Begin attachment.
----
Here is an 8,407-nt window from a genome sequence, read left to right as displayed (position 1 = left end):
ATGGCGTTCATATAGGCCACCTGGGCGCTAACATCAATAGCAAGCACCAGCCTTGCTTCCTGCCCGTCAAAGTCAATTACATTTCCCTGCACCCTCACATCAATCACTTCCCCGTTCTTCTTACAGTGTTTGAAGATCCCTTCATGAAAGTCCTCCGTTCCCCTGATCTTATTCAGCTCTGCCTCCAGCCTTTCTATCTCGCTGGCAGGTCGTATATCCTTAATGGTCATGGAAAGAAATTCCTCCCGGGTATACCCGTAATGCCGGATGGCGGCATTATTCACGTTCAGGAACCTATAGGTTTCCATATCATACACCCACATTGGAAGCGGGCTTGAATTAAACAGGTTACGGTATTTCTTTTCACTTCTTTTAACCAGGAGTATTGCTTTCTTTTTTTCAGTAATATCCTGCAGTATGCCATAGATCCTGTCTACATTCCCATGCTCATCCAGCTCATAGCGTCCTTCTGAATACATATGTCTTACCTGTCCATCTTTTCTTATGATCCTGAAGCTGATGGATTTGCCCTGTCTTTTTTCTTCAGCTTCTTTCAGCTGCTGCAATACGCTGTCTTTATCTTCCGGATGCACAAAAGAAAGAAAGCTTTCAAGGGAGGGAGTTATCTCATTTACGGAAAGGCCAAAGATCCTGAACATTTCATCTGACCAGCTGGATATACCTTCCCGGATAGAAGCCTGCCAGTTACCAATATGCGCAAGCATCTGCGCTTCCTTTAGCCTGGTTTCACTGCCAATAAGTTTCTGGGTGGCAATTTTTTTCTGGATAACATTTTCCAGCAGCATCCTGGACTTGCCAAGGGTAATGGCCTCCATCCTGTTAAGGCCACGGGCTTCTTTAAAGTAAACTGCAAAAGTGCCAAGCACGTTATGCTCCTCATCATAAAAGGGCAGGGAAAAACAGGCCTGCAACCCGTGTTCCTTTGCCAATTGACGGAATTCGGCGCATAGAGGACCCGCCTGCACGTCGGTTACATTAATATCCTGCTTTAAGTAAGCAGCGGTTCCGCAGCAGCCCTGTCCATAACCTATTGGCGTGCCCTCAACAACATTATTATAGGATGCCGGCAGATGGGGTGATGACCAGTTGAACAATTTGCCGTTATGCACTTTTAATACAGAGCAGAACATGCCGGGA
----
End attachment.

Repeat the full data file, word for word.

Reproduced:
Here is an 8,407-nt window from a genome sequence, read left to right as displayed (position 1 = left end):
ATGGCGTTCATATAGGCCACCTGGGCGCTAACATCAATAGCAAGCACCAGCCTTGCTTCCTGCCCGTCAAAGTCAATTACATTTCCCTGCACCCTCACATCAATCACTTCCCCGTTCTTCTTACAGTGTTTGAAGATCCCTTCATGAAAGTCCTCCGTTCCCCTGATCTTATTCAGCTCTGCCTCCAGCCTTTCTATCTCGCTGGCAGGTCGTATATCCTTAATGGTCATGGAAAGAAATTCCTCCCGGGTATACCCGTAATGCCGGATGGCGGCATTATTCACGTTCAGGAACCTATAGGTTTCCATATCATACACCCACATTGGAAGCGGGCTTGAATTAAACAGGTTACGGTATTTCTTTTCACTTCTTTTAACCAGGAGTATTGCTTTCTTTTTTTCAGTAATATCCTGCAGTATGCCATAGATCCTGTCTACATTCCCATGCTCATCCAGCTCATAGCGTCCTTCTGAATACATATGTCTTACCTGTCCATCTTTTCTTATGATCCTGAAGCTGATGGATTTGCCCTGTCTTTTTTCTTCAGCTTCTTTCAGCTGCTGCAATACGCTGTCTTTATCTTCCGGATGCACAAAAGAAAGAAAGCTTTCAAGGGAGGGAGTTATCTCATTTACGGAAAGGCCAAAGATCCTGAACATTTCATCTGACCAGCTGGATATACCTTCCCGGATAGAAGCCTGCCAGTTACCAATATGCGCAAGCATCTGCGCTTCCTTTAGCCTGGTTTCACTGCCAATAAGTTTCTGGGTGGCAATTTTTTTCTGGATAACATTTTCCAGCAGCATCCTGGACTTGCCAAGGGTAATGGCCTCCATCCTGTTAAGGCCACGGGCTTCTTTAAAGTAAACTGCAAAAGTGCCAAGCACGTTATGCTCCTCATCATAAAAGGGCAGGGAAAAACAGGCCTGCAACCCGTGTTCCTTTGCCAATTGACGGAATTCGGCGCATAGAGGACCCGCCTGCACGTCGGTTACATTAATATCCTGCTTTAAGTAAGCAGCGGTTCCGCAGCAGCCCTGTCCATAACCTATTGGCGTGCCCTCAACAACATTATTATAGGATGCCGGCAGATGGGGTGATGACCAGTTGAACAATTTGCCGTTATGCACTTTTAATACAGAGCAGAACATGCCGGGA